Magazine article The Spectator

A Man of Contradictions

Magazine article The Spectator

A Man of Contradictions

Article excerpt

What do you say about a friend who has gone? What do you say about someone whose life has been inextricably linked with yours since you were a child? What do you say about a man, who, when your own father died, without being asked and without intrusion, quietly stepped into his shoes? In all the obituaries written about Arnold Weinstock, who died last week, some of them inaccurate, the real man was missing. Oscar Wilde said a man is only himself when he wears a mask, but the opposite was true of this man.

Much has been said of his genius as a businessman, how after being criticised for sitting on a `cash mountain' at GEC, his policy was vindicated by his successors who managed to run the company he built so lovingly and assiduously virtually into the ground. But all the obituaries managed to say about Arnold himself was that he was a private man who enjoyed music. This was about as inadequate as saying that Plato was a man who enjoyed philosophy, or that Pericles liked to dabble in politics.

I first met Arnold when I was a small girl. He and my father were neighbours in the country and we often spent Christmas together. When I was older I was taken to Bowden, Arnold's Georgian house, for lunch. I was terrified of him. He peered down at me through thick spectacles with an expression I can only describe as forbidding. Some people found him abrasive. But his manner was only a protective armour against an often hostile world.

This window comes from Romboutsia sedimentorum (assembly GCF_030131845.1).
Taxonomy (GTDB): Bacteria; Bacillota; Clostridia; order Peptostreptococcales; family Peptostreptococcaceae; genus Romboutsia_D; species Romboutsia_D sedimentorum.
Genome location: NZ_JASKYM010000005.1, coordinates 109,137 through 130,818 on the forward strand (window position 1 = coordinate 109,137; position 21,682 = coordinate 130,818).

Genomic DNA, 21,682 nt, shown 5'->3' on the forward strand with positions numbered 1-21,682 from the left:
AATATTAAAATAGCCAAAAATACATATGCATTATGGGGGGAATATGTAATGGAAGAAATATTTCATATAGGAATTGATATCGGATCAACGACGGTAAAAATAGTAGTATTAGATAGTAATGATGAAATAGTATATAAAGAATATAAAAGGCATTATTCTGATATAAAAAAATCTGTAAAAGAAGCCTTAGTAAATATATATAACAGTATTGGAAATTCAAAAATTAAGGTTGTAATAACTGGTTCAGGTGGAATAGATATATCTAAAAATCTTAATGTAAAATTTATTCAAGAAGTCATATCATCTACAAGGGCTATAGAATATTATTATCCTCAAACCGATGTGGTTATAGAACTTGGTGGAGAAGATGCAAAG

Few people have as many tragedies in their lives as Arnold. I lived through many of them with him. His beloved only son Simon was diagnosed with cancer; Arnold was having dinner at our house when the call came through that he had died. He behaved with a quiet but tragic dignity that every person on this let-it-all-hang-out planet would do well to emulate. His life was never the same after that, yet curiously it was then that he and I grew closest.

My parents and I used to go to Bowden nearly every Sunday lunch to try to cheer him up. His sweet and stoic wife Netta always put me next to him. It was then that I learned about his Jewishness and love of family. Arnold told me all the Jewish jokes I know. I laughed with Arnold more than with anyone else I knew. Once you had won his trust, his charm and affection enveloped you. He made dreams come true. He knew of my interest in opera, which in Arnold was a passion. I think that music brought him closer to the God he felt had forsaken him. I envied his frequent trips to La Scale in Milan, usually to hear a production conducted by his hero and close friend Ricardo Muti. One day the telephone rang and it was Arnold. …

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